There’s been a lot of chatter on the internet recently about Apple’s new ad campaign. Some positive and much of it negative. Author and former Apple ad man Ken Segall hates the ads because they “make customers seem so clueless.” The truth is that most users are clueless about technology, yet Apple needs those same users to buy more Apple products.
In their latest quarterly earnings Apple delivered a rare earnings “disappointment” after sales rose only 23 percent to $35 billion sending its stock down five percent in after-hours trading. When you are a $570 billion company, attracting larger markets and developing new revenue opportunities is everything.
So what is the strategy today? How can Apple continue to innovate, differentiate and justify its price premiums? How can it accelerate the transformation from a company for MacHeads to a company for most?
Let’s start by taking a big step back.
When Steve Jobs introduced the first iMac back in May 1998, the focus was on the product hardware: a G3/233 processor, a 15 inch monitor with 1024 x 768 resolution, 100MB Ethernet, etc.
The punch line to his presentation, and the real differentiator for Apple at the time was the radically different and simple design. The all-in-one package, the translucent candy colored box, the carrying handle. As Jobs described it: “This thing looks like it comes from another planet… a planet with better designers.”
Fast forward nine years and Jobs presents a very different, but additive, perspective on Apple’s unique value. In his May 2007 “All Things Digital” conference interview, Jobs defined Apple products as really just software.
“It’s software in the iPod itself, it’s software on the PC or the Mac, and it’s software in the cloud for the store. And it’s in a beautiful box, but it’s software. If you look at what a Mac is, it’s OS X, right? It’s in a beautiful box, but it’s OS X. And if you look at what an iPhone will hopefully be, it’s software.”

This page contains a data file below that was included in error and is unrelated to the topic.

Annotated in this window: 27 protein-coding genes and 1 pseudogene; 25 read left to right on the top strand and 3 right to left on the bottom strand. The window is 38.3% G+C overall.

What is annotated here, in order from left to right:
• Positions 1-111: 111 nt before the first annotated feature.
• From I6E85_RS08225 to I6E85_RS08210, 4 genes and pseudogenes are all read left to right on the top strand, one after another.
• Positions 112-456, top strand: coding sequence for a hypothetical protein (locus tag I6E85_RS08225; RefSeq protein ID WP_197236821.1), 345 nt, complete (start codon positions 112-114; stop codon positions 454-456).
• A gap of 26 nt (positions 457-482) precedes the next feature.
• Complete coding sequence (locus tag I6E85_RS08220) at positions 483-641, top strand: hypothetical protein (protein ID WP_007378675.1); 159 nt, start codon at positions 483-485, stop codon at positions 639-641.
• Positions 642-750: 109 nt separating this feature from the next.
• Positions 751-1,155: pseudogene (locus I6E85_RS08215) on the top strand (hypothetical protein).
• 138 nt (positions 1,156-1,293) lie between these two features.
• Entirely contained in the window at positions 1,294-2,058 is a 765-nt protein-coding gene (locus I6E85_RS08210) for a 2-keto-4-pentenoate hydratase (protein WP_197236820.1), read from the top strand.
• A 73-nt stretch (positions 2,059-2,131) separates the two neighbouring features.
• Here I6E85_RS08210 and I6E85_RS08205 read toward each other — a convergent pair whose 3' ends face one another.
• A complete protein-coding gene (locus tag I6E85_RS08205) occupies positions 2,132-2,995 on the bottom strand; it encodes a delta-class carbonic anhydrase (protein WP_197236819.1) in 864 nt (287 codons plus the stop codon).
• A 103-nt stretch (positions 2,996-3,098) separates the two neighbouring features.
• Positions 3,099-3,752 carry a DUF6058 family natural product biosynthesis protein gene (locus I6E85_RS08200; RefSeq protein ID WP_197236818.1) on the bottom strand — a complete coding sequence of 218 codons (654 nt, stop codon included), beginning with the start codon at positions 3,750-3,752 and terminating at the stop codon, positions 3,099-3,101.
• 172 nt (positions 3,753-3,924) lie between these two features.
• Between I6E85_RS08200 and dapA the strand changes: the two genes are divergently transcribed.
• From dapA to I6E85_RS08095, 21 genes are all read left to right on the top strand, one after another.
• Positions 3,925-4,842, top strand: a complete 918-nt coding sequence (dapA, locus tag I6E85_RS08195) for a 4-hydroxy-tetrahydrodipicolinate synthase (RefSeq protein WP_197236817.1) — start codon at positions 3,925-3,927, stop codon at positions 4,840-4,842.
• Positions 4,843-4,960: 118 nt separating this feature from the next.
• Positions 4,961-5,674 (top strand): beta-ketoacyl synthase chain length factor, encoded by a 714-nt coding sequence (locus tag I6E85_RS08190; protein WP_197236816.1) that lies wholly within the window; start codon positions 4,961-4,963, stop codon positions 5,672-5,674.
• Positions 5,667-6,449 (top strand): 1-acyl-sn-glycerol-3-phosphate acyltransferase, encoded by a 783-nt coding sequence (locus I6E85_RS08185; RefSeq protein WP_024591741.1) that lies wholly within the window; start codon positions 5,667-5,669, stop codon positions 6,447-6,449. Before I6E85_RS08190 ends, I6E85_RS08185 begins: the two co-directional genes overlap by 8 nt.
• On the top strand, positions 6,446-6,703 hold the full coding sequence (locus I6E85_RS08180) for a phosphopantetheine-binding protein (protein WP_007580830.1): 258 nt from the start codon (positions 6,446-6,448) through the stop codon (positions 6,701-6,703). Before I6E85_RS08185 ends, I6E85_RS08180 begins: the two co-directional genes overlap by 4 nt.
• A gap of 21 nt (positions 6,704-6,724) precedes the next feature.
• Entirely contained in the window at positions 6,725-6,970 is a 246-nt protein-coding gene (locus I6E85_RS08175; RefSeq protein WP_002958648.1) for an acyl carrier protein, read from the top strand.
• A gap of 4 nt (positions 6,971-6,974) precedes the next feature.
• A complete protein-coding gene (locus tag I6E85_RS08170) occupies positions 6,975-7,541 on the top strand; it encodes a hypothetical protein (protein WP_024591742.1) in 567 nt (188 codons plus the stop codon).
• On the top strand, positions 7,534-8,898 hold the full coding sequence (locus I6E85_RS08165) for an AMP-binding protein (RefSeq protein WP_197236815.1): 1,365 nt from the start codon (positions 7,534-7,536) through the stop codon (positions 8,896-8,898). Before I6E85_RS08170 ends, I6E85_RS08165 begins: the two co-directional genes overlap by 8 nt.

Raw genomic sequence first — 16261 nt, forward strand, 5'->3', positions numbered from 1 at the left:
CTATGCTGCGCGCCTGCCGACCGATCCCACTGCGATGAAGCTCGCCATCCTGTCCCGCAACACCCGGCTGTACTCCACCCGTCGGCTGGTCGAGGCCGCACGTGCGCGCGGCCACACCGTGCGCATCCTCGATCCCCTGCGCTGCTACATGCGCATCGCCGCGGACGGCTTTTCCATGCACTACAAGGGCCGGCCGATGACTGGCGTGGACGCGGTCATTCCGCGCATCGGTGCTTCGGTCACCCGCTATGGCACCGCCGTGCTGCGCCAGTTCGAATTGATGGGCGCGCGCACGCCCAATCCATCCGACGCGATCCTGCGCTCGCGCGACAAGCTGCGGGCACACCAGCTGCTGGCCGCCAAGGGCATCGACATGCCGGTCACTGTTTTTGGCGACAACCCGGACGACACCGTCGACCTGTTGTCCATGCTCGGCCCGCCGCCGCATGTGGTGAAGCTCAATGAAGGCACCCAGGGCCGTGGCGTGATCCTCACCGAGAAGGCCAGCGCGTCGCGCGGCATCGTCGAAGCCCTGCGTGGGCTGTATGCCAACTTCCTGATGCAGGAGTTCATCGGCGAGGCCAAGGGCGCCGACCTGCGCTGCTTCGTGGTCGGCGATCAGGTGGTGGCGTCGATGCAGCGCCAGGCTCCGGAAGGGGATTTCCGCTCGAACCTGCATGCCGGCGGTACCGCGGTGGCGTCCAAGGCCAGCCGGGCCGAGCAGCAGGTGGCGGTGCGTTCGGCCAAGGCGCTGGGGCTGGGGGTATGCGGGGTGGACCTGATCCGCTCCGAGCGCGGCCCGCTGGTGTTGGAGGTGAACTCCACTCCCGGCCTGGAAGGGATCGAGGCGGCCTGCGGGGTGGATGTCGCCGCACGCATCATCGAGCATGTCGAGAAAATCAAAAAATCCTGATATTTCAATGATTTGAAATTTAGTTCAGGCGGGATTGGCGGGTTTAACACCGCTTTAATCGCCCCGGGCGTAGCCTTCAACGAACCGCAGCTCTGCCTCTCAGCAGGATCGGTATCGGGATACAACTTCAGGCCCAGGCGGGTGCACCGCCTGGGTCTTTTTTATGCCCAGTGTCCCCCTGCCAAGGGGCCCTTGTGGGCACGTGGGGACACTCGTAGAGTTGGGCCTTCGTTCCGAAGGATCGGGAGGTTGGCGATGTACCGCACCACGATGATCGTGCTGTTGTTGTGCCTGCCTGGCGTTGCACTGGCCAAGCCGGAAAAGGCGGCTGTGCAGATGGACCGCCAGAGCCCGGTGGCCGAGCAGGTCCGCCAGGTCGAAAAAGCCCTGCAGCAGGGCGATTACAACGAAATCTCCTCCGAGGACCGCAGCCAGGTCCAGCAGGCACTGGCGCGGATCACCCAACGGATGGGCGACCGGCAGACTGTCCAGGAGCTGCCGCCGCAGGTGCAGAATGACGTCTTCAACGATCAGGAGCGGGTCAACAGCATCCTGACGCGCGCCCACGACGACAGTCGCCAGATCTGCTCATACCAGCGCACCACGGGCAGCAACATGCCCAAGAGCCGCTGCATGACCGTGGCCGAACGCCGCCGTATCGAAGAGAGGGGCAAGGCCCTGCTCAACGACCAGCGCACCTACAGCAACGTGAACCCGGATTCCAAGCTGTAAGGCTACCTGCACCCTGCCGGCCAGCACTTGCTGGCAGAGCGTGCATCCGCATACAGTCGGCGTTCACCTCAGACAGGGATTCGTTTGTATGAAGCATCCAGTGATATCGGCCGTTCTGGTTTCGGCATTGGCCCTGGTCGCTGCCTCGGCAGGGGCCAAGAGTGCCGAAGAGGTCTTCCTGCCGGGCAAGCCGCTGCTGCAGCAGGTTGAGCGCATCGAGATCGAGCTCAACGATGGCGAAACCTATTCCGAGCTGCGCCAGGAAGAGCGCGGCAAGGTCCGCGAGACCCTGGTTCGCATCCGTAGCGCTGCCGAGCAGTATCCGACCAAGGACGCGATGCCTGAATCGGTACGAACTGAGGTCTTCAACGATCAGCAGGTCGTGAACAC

What should we take from this? Yes, you need beautifully designed products, but the innovation, differentiation and value for users is really taking place at the software level.
Now, five years later, Apple is refocusing once again.
These latest Apple ads paint a very different picture of the company. The emphasis is not on beautiful, sleek products or rich but simple software (although they are mentioned in the ads). Rather, it’s on the Genius customer service representative helping users do amazing things with their Apple products better and faster.
What’s Apple really saying about itself in these ads? It’s saying, we not only have the best hardware and software, we also have the best service out there. It’s promoting Genius as a third key value.
Perhaps Apple’s realized that successful products are not only about hardware and software, but also about delivering value throughout the entire lifecycle – including services.
If you are a product company that aspires to be more like Apple, these ads are a good indication of what the tech giant thinks it takes today to deliver differentiated value for users and subsequently for shareholders: product and service delivered seamlessly.
What do you think of Apple’s new focus on service?